Yes Eric Cantor, Ronald Reagan Did Compromise And Raise Taxes
Steve Benen points to this interesting exchange from yesterday’s 60 Minutes profile of House Majority Leader Eric Cantor (I’ve cued up the Youtube embed to start at the 10:09 mark, but you can watch the whole thing if you’d like):
Given his upbringing and his marriage, Cantor says he’s nothing like the intractable obstructionist the Democrats say he is.
Cantor: Nobody gets everything they want. And so–
Stahl: That’s just exactly your image: that you want only what you want.
Cantor: But it’s just I hope I’m not coming across like that now, because it’s just not who I am. I mean, it really is–
Stahl: So are you ready to compromise?
Cantor: So I have always been ready to cooperate. I mean, if you go back to the first–
Stahl: What’s the difference between compromise and cooperate?
Cantor: Well, I would say cooperate is let’s look to where we can move things forward where we agree. Comprising principles, you don’t want to ask anybody to do that. That’s who they are as their core being.
Stahl: But you know, your idol, as I’ve read anyway, was Ronald Reagan. And he compromised.
Cantor: He never compromised his principles.
Stahl: Well, he raised taxes and it was one of his principles not to raise taxes.
Cantor: Well, he– he also cut taxes.
Stahl: But he did compromise–
Cantor: Well I –
[Press Secretary: That just isn't true. And I don't want to let that stand.]
And at that point, Cantor’s press secretary interrupted, yelling from off camera that what I was saying wasn’t true.
[Reagan: My fellow Americans...]
There seemed to be some difficulty accepting the fact that even though Ronald Reagan cut taxes, he also pushed through several tax increases, including one in 1982 during a recession.
[Reagan: Make no mistake about it, this whole package is a compromise.]
Of course, Leslie Stahl is right and Eric Cantor, and his Press Secretary, are wrong. Not counting minor tax adjustments contained in miscellaneous bills passed over the course of Reagan’s eight years, there were at least four major bills which President Reagan signed into law which increased taxes:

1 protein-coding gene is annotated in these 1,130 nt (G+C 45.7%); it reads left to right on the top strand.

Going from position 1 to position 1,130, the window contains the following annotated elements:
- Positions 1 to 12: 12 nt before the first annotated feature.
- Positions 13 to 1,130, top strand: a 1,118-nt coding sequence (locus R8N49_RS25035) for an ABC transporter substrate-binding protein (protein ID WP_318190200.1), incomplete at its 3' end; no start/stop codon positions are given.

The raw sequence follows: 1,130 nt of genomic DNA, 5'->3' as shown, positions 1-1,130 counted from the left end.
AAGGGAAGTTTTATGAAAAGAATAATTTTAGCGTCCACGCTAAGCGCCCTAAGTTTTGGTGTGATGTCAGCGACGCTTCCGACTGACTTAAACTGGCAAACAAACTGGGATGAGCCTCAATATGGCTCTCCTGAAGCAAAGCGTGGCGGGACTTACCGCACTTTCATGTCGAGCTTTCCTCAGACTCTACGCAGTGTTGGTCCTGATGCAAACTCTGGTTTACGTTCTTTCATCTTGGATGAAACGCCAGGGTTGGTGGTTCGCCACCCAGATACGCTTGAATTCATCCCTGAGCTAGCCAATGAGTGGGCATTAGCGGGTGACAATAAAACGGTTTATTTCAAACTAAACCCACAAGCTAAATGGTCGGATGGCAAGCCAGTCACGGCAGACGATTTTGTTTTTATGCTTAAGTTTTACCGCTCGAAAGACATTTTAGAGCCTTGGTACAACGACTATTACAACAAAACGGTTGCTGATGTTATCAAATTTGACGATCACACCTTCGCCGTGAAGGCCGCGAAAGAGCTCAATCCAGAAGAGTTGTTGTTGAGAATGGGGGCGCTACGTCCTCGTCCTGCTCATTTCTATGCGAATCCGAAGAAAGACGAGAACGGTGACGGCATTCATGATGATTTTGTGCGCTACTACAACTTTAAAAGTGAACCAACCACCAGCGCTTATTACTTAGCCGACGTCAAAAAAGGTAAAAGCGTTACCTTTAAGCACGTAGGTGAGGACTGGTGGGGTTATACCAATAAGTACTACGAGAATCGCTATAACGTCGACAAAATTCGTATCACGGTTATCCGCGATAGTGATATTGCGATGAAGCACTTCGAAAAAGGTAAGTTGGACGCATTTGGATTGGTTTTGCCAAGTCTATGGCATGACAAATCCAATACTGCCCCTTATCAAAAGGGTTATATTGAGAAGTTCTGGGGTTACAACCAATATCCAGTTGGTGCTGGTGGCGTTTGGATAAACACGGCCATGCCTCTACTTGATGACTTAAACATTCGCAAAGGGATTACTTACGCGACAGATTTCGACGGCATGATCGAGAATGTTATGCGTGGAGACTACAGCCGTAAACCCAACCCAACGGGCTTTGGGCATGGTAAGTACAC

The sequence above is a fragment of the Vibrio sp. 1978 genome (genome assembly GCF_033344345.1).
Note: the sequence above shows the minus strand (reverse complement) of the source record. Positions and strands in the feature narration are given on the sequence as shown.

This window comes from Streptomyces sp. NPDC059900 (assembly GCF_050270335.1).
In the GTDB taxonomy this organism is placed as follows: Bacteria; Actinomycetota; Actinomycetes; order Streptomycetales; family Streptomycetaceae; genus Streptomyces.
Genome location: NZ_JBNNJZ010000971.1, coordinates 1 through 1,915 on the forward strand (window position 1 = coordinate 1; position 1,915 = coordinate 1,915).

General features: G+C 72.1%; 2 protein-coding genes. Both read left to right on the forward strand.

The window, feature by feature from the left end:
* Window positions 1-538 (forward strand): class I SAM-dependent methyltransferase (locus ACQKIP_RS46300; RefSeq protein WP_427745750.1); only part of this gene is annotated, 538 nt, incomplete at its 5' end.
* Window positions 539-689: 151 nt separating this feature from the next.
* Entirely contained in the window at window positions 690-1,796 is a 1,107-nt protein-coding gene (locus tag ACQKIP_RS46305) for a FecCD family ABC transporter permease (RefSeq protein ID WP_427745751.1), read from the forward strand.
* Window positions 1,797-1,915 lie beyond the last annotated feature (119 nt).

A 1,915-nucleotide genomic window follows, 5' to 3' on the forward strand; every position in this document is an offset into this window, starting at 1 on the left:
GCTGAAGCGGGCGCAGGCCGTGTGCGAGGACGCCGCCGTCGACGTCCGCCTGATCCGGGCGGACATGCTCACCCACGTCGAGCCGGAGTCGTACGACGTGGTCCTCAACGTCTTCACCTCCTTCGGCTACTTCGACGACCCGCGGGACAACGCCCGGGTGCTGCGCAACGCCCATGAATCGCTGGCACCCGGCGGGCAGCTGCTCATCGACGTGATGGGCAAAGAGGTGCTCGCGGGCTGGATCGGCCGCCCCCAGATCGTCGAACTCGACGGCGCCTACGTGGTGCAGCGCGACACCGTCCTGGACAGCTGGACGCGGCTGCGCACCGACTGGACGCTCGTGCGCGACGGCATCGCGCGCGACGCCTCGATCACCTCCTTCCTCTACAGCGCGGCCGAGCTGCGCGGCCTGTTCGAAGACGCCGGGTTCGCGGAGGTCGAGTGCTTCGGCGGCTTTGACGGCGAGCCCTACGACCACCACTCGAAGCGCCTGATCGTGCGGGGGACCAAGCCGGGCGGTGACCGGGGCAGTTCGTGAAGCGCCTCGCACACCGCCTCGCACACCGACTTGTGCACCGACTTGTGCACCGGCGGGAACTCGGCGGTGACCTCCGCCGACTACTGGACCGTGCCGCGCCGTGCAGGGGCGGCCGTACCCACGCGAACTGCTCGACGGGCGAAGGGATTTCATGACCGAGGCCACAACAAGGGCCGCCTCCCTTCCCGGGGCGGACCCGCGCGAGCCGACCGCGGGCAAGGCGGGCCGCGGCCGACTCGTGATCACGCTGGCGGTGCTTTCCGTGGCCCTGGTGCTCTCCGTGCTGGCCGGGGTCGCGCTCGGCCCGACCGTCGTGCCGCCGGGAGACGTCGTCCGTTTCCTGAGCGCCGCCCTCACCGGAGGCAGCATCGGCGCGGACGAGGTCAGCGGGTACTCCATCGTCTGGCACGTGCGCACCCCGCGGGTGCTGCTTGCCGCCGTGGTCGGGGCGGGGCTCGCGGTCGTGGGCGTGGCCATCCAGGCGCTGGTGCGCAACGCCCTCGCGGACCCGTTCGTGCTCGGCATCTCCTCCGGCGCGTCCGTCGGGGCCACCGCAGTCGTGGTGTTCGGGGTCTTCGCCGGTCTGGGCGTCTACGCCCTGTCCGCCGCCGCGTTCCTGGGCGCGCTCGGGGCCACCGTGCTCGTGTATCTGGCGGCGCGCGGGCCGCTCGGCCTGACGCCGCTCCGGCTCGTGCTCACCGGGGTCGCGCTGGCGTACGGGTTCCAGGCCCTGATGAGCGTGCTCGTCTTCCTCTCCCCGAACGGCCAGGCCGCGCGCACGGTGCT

- The Tax Equity And Fiscal Responsibility Act of 1982 which was described at the time as the largest tax increase in American history. TEFRA accomplished this largely by cancelling out several tax cuts that had been included in The Economic Recovery Tax Act of 1981, President Reagan’s signature fiscal package of his first year in office. TEFRA was necessitated by the decline in revenue caused by the ongoing recession, and it was supported by President Reagan;
- The Highway Revenue Act of 1982 increased the Federal Gasoline Tax by more than 100% (from 4 cents per gallon to 9 cents per gallon) and lasted until September 1988
- The Consolidated Omnibus Budget Reconciliation Act Of 1985 changed the rules under which employer provided health plans would be tax deductible, thus increasing taxes for employers who failed to comply with the rules; and,
- The Tax Reform Act Of 1986 lowered tax rates but also eliminated tax shelters and a broad range of deductions, including the tax deduction for credit card interest, and expanded to application of the Alternative Minimum Tax (AMT) so that it now applies to more middle class families than ever before.
So, yes, Reagan compromised and he raised taxes. Because he was more concerned about actually governing than proving some ideological point.